Whatever you own and drive, if you want to improve we can help you. :)
  3. bestmapman

    bestmapman Fighting untruth and misinformation

    HI and welcome to the forum.

    36/22 MPG sounds preety good for the truck you are driving. I would be interested in how you do that.
  4. Chuck

    Chuck just the messenger


    Welcome to CleanMPG!

    I can definitely understand your concern with fuel running a transport company and it's definitely challenging these days.

    Pound per pound of payload you are getting better fuel economy than myself or most of us will ever realize. Things on the internet can be misunderstood too easily...I have never had problems with guys getting paid to drive a truck...I admit to venting about trucks but it's the poseurs driving them just to be macho - big difference.
  5. Nikki

    Nikki Well-Known Member

    Welcome to CleanMPG! Driving a large vehicle that is needed for work is appropriate and not a problem. Folks here can help you get better mpg from any vehicle you drive.
  6. PaleMelanesian

    PaleMelanesian Beat the System Staff Member

    Welcome! We welcome anyone with any vehicle. You have a valid reason for the ones you drive, so no shame there. You can also make a much bigger difference than a number of us with our smaller vehicles. Just by slowing down, you'll save more gas in one trip than I do in a month. Thank you for thinking about this and joining.
  7. laurieaw

    laurieaw Sorceress of the North

    welcome. no guilt required, you use your truck for business, and realize the state we in this country have driven ourselves into.......

    we have a member who drives a semi, and he hypermiles that, so no worries about your choice of work vehicle.

  8. msirach

    msirach Well-Known Member

    Welcome to CleanMPG.
    NO problem at all with your vehicle since you use it for the purpose it was designed for. We have a lot of weekend cowboys around here that have a truck like yours to pull 1 or two horses in a trailer a couple of times a month and the other 28 days , it is used for a daily commuter.

    What mods have you done to the truck? Your LOW number exceeds what most get. One of them must be a power tuner of some sort???
  9. Phantom409

    Phantom409 New Member

    Thanks guys, I appreciate the welcome, hopefully we'll have lots of information to share between us. I'll post more about my truck, and the mods, and some of my personal applied techniques later when I have a little more time, gotta get ready to run out the door.
    Meanwhile I was curious if any of you are old enough to remember good old dial indicator vacuum guages ? I always had one hooked up on my hot rods, and I said to my wife about a year ago, ya know, if everyone had even something as simple as a good old style vacuum guage, they'd realize exactly how much fuel their using under certain driving conditions, then she reminded me that some people can't even read a oil pressure guage, and thats why so many vehicles have "dummy lights" as we call em. Even still if someone with any older style vehicle didn't want to spend a lot of money, and still assess technique, this could be easily installed for around 20 bucks.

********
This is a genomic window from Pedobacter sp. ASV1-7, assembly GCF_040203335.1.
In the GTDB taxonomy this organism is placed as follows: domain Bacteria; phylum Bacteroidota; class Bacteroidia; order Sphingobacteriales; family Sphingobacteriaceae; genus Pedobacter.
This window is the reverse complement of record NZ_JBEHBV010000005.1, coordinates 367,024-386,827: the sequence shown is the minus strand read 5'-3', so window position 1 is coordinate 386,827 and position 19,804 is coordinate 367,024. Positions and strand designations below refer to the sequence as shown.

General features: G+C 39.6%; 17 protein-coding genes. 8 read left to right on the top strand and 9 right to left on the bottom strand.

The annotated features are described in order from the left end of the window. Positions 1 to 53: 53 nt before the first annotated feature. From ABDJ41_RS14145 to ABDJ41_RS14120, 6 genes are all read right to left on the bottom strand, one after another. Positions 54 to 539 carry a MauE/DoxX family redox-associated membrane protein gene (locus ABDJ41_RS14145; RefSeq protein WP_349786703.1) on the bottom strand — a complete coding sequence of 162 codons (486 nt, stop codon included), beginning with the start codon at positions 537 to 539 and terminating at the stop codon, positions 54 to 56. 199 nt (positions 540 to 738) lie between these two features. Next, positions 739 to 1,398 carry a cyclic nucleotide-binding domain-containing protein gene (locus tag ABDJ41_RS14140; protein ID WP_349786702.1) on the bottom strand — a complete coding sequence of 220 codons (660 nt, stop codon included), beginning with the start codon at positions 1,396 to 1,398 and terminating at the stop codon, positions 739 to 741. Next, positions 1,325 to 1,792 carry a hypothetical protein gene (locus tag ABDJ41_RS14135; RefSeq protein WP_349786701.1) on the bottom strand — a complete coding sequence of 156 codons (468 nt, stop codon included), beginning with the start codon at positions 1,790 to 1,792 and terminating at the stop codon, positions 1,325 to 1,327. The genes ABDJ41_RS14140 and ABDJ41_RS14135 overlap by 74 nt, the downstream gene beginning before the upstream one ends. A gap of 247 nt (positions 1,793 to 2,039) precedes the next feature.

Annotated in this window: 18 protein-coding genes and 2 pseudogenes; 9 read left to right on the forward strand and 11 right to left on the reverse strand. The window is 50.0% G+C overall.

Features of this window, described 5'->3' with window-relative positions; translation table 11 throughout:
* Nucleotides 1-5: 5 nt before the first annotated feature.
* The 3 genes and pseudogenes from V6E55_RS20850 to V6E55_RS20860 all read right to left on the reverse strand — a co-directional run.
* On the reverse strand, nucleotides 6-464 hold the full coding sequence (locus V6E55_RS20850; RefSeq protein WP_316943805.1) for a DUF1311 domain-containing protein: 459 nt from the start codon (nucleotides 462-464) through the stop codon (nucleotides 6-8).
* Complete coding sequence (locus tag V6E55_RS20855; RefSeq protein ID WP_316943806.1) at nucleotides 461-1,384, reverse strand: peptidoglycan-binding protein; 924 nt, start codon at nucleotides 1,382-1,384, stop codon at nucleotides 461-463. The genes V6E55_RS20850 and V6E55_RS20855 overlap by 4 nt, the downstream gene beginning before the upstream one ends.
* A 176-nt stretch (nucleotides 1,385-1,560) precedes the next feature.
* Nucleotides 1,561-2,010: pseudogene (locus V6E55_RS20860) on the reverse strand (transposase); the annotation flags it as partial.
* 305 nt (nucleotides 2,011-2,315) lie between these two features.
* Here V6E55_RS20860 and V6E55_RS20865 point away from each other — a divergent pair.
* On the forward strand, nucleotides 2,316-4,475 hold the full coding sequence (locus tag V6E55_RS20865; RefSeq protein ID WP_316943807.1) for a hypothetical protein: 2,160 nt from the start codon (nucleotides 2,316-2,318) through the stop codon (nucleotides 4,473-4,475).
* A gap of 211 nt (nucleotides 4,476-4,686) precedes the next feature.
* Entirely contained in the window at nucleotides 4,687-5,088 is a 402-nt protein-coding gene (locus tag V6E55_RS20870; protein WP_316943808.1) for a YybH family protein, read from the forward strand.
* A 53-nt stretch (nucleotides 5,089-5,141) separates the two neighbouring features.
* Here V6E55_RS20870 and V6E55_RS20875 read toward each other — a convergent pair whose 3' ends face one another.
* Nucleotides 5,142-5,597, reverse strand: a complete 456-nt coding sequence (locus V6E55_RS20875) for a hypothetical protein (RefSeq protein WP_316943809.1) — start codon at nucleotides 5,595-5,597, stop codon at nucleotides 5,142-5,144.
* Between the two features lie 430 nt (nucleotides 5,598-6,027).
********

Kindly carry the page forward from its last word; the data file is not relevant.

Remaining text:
I constantly watch, and reset the display on my truck occaisionally. I've heard people talk about their efd giving them crazy readings and reminded them that sometimes you may have to reset them.

    Bought the truck used in Tenn. with about 35k miles on it.

    Brought it home and immediately made modifications to the intake, cut out a lot of restrictive noise baffling, and added a K & N filter.
    Changed the exhaust, the truck breathes a lot better now.
    Added a Diablo Sport Predator programmer, if ya wanna increase fuel economy on a diesel you HAVE to enrich the system. They are radically detuned from the factory, and all this means is that it has to work twice as hard to get the poor thing moving. Not very economical in the long run.
    I installed a gearvendor unit on my last truck, a 2001 Ford F550 with a 7.3 litre diesel, because it had a 488 rear end gear, and couldn't handle even 50 on the freeway without spinnning the motor hard. This truck has a better gear, (and a six speed manual) but I'm still considering adding the gearvendor at some point, it will reduce wear and tear, and further increase my mileage. You have to be careful when you add taller tires or actually change out the ring and pinion, because while it helps at cruising speeds by lowering RPM, you don't want to make it so difficult to get the vehicle moving that you just negated whatever gains you sought to add. Inertia is a bugger in the heavyweights.